Linked by Eugenia Loli on Wed 18th Oct 2006 21:54 UTC
Slackware, Slax Slackware Linux 11 was released at the beginning of this month, which marks 13 years of continued development. Slackware Linux, while not the first Linux distribution, is the oldest surviving one, and is starting to show signs of aging. The first version of Slackware Linux was released on July 16, 1993, by Patrick Volkerding. More here.
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by Xaero_Vincent on Thu 19th Oct 2006 05:14 UTC
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Perhaps hardcore Unix geeks appreciate Slackware's long tradition of being the most primitive distribution, but 99% of the rest of the world just wants their computers to work. Yet with Slackware, it is the user who ends up working; not the computer.

Reply Score: 1

RE: Well
by garymax on Thu 19th Oct 2006 06:12 in reply to "Well"
garymax Member since:

Ahh...there's the rub. People who want a ready-made system like a distro that "just works" and allows them to be immediately productive.

But they end up paying in the long run. With more developmental overhead there is software bloat and a propensity towards more bugs. These are the first people who cry loud and long about the faulty patch their favorite distro provider sent them.

Slackware allows me and others who use it the ability to clean house ourselves and to ensure an airtight system.

You work more, but frankly, I'm loving it.

And it isn't work for work's sake; everything I learn and take to the keyboard results in a more secure and speedier system.

As someone once said, I'd rather spend a few days tweaking Slackware and then having a rock-solid, stable distro then constantly working through bugs and instability on other systems.

I switched to Slackware in September from Ubuntu and I am not going back. The whole system feels faster and a lot more stable and secure.

Hats off to Pat V and the Slackware development team for a job well done.

Reply Parent Score: 3

RE: Well
by VenomousGecko on Thu 19th Oct 2006 13:10 in reply to "Well"
VenomousGecko Member since:

I think the most important thing to remember here is that for those that want a "just works" (whatever that really means, because Slackware just works on my end) they have many options.

The beauty of Linux distributions is that they can each fill a niche and the users in that niche are happier than if they are forced to use a one size fits all. Slackware strives to remove all of the fluff and bloat from using Linux distros, stripping it down to the essentials but providing an extremely powerful system for creating the system you want to use. Its ability to get out of your way and let you learn the system and how it works can not be undervalued. It provides users who are truly interested in how a system works a way to learn and enhance their skills.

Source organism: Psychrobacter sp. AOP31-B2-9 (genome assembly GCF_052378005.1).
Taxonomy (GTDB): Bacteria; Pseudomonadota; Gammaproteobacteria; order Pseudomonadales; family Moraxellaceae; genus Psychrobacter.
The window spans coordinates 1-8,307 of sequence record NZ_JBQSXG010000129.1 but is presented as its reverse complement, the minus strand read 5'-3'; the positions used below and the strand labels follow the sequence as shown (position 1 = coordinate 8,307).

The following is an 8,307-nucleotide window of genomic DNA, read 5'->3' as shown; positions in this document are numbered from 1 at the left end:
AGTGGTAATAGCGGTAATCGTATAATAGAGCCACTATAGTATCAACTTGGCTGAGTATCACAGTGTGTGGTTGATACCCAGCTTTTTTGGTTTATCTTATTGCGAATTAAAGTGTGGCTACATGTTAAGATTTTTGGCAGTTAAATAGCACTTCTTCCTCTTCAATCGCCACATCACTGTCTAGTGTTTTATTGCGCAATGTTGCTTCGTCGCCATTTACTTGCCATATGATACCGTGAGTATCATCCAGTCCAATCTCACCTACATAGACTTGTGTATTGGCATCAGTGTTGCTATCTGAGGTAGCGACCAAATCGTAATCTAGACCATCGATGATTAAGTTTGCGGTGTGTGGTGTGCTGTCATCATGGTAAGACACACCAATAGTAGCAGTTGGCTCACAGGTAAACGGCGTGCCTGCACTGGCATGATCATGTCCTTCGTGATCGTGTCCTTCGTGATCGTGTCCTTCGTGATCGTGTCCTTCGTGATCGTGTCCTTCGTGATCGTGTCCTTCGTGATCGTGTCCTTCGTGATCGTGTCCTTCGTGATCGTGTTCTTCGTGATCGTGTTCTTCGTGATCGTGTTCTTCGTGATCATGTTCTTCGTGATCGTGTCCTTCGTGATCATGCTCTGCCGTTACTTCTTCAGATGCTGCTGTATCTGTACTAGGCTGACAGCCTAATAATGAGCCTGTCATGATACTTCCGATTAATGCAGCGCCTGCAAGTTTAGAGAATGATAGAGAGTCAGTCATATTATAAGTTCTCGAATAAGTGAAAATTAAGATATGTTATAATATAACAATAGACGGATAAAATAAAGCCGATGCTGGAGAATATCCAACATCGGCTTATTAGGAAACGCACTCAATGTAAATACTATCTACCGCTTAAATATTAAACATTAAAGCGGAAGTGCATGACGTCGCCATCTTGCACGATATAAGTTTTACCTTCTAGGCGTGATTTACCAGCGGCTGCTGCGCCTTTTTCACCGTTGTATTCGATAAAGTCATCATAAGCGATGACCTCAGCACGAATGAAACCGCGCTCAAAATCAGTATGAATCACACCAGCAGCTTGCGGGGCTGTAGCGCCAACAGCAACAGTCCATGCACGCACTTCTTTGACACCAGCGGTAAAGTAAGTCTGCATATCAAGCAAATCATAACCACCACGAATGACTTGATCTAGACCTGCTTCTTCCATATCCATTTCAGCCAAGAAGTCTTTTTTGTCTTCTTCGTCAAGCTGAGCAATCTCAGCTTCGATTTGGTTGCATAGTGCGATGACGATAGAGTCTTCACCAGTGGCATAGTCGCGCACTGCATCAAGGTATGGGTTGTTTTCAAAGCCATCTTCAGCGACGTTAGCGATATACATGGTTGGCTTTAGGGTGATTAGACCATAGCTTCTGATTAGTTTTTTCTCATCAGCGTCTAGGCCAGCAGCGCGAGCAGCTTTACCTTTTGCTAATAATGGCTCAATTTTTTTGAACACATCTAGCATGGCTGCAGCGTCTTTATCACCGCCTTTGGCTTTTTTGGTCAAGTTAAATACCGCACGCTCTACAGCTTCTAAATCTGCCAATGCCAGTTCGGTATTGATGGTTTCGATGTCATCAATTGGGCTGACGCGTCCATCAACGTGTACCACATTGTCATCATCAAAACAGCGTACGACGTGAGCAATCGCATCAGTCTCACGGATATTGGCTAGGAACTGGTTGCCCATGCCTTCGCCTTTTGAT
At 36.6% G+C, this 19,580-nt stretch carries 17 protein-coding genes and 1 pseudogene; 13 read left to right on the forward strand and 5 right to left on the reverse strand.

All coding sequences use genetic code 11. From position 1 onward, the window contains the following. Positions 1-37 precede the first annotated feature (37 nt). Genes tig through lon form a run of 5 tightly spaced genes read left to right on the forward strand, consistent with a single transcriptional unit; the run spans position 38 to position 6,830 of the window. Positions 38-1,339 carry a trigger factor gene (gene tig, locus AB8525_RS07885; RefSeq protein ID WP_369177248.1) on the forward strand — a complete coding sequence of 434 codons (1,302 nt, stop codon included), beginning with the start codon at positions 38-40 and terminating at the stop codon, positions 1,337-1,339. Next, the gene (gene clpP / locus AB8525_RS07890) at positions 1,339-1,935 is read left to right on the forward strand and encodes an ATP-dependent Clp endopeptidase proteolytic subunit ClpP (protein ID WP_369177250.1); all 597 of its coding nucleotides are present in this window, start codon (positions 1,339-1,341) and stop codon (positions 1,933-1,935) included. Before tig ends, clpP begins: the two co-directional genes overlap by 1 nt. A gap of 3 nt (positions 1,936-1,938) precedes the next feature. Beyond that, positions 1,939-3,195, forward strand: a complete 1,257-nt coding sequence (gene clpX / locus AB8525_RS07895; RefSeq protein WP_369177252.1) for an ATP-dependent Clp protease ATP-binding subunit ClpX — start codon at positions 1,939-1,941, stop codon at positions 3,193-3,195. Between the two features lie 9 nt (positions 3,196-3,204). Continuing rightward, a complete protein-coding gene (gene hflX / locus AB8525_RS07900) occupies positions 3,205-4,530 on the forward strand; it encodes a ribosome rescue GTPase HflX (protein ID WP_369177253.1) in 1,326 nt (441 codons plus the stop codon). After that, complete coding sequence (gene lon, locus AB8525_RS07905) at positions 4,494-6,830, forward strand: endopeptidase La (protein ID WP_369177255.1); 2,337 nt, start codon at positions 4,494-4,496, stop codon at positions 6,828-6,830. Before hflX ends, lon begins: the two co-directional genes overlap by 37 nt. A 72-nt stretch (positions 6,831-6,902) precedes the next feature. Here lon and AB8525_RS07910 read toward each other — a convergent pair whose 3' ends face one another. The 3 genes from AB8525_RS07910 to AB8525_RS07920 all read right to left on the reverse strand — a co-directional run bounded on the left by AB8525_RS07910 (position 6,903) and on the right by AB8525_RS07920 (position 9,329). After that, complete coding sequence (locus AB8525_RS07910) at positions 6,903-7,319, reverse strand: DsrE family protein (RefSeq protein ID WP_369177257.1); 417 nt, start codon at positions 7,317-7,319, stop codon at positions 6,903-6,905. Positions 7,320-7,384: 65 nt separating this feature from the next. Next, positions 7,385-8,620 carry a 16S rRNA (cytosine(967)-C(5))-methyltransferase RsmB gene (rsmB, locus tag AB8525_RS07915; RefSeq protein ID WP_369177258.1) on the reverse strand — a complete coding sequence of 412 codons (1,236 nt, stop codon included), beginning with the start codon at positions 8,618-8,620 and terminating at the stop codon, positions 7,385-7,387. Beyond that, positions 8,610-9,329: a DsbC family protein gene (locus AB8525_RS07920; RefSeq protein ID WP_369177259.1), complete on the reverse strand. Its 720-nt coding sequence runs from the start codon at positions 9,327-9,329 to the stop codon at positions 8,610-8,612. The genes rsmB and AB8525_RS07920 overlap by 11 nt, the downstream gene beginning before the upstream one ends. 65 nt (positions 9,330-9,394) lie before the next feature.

I hope it never strays from that goal. You don't get to be on of the oldest distributions by not knowing how to make your users happy.

Reply Parent Score: 1

RE: Well
by situation on Thu 19th Oct 2006 15:40 in reply to "Well"
situation Member since:

I think the amount of work levels out in the end (depending on how long you plan on using Linux). Slackware has a lot of "up front" pain / time / effort to get everything customized as needed (this can vary depending on how deep you want to get with the customization). But once setup in this way, a user can just keep upgrading their existing install without any problems.
Now for the "just work" type of users (that you seem to think everyone is), they technically get an easier initial setup (since guis are easier, right :/ ). But in the long run there will be upgrade conflicts, reinstalls, etc. Try maintaining a Red Hat install from version 4. Now try the same with Slackware from version 8 to current.
This is broad of course, but good to keep in mind. Plus I think that the "full" install of Slackware does just as good a job at letting people "just work" right off the bat. Since it sounds like you haven't tried Slackware recently, you probably didn't know that.

Reply Parent Score: 1

Simple and Uncluttered, Not Primitive
by enloop on Thu 19th Oct 2006 20:21 in reply to "Well"
enloop Member since:

Slackware is simply, not primitve.

If ideological reasons drove you to Linux, or if you just like the idea of not paying for sotware, then what you are really looking for is a clone of Windows.

But, if you use Linux because you know and like Unix, then Slackware is the way to go. If I remember, that's why Torvald's started that little project in the first place.

All the handholding, dependency resolving, GUI-fied junk that clutters up other distributrions just gets in the way. I suppose it is necessary if you don't know what kind of video card you own, or the refresh rate of your display, or are clueless about your network card. But, if you do know those things, and have enough wit about you to follow instructions. Slackware is for you.

Reply Parent Score: 1